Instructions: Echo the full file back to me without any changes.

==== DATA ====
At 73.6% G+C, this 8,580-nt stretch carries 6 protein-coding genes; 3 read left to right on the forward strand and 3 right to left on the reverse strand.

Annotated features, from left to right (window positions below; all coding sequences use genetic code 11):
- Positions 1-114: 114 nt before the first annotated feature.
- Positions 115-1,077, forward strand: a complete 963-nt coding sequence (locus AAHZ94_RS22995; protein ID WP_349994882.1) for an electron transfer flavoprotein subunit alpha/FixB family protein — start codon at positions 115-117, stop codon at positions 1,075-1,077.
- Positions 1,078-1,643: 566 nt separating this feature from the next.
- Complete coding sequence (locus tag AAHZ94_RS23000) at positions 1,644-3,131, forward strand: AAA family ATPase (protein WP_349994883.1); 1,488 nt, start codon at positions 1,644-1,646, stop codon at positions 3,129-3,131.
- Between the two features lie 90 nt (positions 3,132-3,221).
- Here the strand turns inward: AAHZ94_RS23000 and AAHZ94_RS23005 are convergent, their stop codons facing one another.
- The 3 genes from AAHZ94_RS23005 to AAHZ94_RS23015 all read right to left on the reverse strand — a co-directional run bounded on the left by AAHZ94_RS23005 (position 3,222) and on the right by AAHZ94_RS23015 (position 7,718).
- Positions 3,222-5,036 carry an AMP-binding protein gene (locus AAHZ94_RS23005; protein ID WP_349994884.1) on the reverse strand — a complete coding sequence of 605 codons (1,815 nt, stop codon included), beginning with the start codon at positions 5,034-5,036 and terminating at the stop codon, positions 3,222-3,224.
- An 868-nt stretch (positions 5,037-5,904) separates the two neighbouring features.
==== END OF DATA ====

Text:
At 73.6% G+C, this 8,580-nt stretch carries 6 protein-coding genes; 3 read left to right on the forward strand and 3 right to left on the reverse strand.

Annotated features, from left to right (window positions below; all coding sequences use genetic code 11):
- Positions 1-114: 114 nt before the first annotated feature.
- Positions 115-1,077, forward strand: a complete 963-nt coding sequence (locus AAHZ94_RS22995; protein ID WP_349994882.1) for an electron transfer flavoprotein subunit alpha/FixB family protein — start codon at positions 115-117, stop codon at positions 1,075-1,077.
- Positions 1,078-1,643: 566 nt separating this feature from the next.
- Complete coding sequence (locus tag AAHZ94_RS23000) at positions 1,644-3,131, forward strand: AAA family ATPase (protein WP_349994883.1); 1,488 nt, start codon at positions 1,644-1,646, stop codon at positions 3,129-3,131.
- Between the two features lie 90 nt (positions 3,132-3,221).
- Here the strand turns inward: AAHZ94_RS23000 and AAHZ94_RS23005 are convergent, their stop codons facing one another.
- The 3 genes from AAHZ94_RS23005 to AAHZ94_RS23015 all read right to left on the reverse strand — a co-directional run bounded on the left by AAHZ94_RS23005 (position 3,222) and on the right by AAHZ94_RS23015 (position 7,718).
- Positions 3,222-5,036 carry an AMP-binding protein gene (locus AAHZ94_RS23005; protein ID WP_349994884.1) on the reverse strand — a complete coding sequence of 605 codons (1,815 nt, stop codon included), beginning with the start codon at positions 5,034-5,036 and terminating at the stop codon, positions 3,222-3,224.
- An 868-nt stretch (positions 5,037-5,904) separates the two neighbouring features.